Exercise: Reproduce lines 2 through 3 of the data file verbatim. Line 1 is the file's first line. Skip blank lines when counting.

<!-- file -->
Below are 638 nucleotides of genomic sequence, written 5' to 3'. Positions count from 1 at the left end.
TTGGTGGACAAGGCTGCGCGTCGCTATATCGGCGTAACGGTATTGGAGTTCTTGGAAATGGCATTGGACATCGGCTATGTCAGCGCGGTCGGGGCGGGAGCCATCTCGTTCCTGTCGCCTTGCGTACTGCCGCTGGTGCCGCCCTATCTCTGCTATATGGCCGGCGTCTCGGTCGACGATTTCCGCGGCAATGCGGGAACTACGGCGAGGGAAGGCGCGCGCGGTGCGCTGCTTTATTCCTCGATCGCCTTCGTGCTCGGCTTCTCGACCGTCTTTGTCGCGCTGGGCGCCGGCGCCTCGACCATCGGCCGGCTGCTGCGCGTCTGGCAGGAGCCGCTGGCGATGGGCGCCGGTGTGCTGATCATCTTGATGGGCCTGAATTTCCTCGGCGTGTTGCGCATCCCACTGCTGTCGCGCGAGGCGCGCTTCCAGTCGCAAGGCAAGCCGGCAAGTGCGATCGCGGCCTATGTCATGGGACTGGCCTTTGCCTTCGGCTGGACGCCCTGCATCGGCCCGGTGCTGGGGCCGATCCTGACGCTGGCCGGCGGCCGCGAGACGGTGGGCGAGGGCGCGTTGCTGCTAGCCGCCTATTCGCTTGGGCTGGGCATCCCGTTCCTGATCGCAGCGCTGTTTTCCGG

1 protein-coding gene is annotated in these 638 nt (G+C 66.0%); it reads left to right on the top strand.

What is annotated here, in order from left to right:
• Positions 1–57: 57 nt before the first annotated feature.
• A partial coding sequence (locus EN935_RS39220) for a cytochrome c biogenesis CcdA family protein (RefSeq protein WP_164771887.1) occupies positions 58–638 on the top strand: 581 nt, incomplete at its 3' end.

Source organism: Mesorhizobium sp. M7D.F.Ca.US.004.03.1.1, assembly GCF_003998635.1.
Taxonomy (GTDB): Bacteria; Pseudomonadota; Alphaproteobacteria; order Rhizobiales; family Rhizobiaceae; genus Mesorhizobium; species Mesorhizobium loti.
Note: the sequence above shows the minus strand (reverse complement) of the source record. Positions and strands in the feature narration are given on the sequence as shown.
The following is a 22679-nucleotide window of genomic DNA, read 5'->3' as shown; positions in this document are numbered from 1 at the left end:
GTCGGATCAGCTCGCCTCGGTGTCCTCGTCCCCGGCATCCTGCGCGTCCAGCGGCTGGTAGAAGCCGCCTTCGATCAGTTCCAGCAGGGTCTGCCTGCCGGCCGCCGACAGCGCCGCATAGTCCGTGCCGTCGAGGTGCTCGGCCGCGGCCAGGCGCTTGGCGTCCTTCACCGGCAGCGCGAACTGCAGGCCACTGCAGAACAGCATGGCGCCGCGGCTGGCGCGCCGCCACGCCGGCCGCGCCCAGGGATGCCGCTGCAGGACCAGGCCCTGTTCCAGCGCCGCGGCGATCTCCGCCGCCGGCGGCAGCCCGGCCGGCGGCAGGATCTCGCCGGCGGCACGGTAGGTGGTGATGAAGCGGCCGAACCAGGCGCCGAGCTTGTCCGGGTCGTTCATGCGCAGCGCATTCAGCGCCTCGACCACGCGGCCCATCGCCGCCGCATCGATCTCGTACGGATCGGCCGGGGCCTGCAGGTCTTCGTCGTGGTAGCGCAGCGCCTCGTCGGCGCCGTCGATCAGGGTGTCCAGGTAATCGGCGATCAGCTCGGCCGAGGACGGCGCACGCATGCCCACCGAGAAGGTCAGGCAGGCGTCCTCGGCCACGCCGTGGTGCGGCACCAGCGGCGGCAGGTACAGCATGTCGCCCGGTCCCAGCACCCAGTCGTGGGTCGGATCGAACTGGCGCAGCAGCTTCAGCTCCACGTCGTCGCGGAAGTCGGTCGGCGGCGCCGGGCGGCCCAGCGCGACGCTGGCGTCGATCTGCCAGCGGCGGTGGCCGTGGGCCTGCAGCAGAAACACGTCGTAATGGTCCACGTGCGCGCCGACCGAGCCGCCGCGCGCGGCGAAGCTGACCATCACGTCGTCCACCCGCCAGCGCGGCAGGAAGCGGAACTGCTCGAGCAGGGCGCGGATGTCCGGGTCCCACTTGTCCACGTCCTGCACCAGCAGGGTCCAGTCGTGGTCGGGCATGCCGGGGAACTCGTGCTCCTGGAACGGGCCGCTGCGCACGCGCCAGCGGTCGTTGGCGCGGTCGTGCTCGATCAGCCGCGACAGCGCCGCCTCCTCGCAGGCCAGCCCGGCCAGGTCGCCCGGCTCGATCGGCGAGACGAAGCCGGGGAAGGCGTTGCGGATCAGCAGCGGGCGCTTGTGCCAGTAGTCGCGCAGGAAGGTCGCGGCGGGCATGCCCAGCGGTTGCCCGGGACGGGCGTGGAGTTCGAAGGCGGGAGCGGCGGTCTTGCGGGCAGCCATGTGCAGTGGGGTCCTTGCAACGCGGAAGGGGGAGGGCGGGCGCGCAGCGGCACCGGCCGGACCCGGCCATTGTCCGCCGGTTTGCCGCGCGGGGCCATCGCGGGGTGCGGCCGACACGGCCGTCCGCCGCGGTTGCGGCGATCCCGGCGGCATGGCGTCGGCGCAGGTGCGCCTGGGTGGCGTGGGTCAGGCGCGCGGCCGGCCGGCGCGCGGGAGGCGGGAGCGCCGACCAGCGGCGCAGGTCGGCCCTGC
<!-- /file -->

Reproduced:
TTGGTGGACAAGGCTGCGCGTCGCTATATCGGCGTAACGGTATTGGAGTTCTTGGAAATGGCATTGGACATCGGCTATGTCAGCGCGGTCGGGGCGGGAGCCATCTCGTTCCTGTCGCCTTGCGTACTGCCGCTGGTGCCGCCCTATCTCTGCTATATGGCCGGCGTCTCGGTCGACGATTTCCGCGGCAATGCGGGAACTACGGCGAGGGAAGGCGCGCGCGGTGCGCTGCTTTATTCCTCGATCGCCTTCGTGCTCGGCTTCTCGACCGTCTTTGTCGCGCTGGGCGCCGGCGCCTCGACCATCGGCCGGCTGCTGCGCGTCTGGCAGGAGCCGCTGGCGATGGGCGCCGGTGTGCTGATCATCTTGATGGGCCTGAATTTCCTCGGCGTGTTGCGCATCCCACTGCTGTCGCGCGAGGCGCGCTTCCAGTCGCAAGGCAAGCCGGCAAGTGCGATCGCGGCCTATGTCATGGGACTGGCCTTTGCCTTCGGCTGGACGCCCTGCATCGGCCCGGTGCTGGGGCCGATCCTGACGCTGGCCGGCGGCCGCGAGACGGTGGGCGAGGGCGCGTTGCTGCTAGCCGCCTATTCGCTTGGGCTGGGCATCCCGTTCCTGATCGCAGCGCTGTTTTCCGG

1 protein-coding gene is annotated in these 638 nt (G+C 66.0%); it reads left to right on the top strand.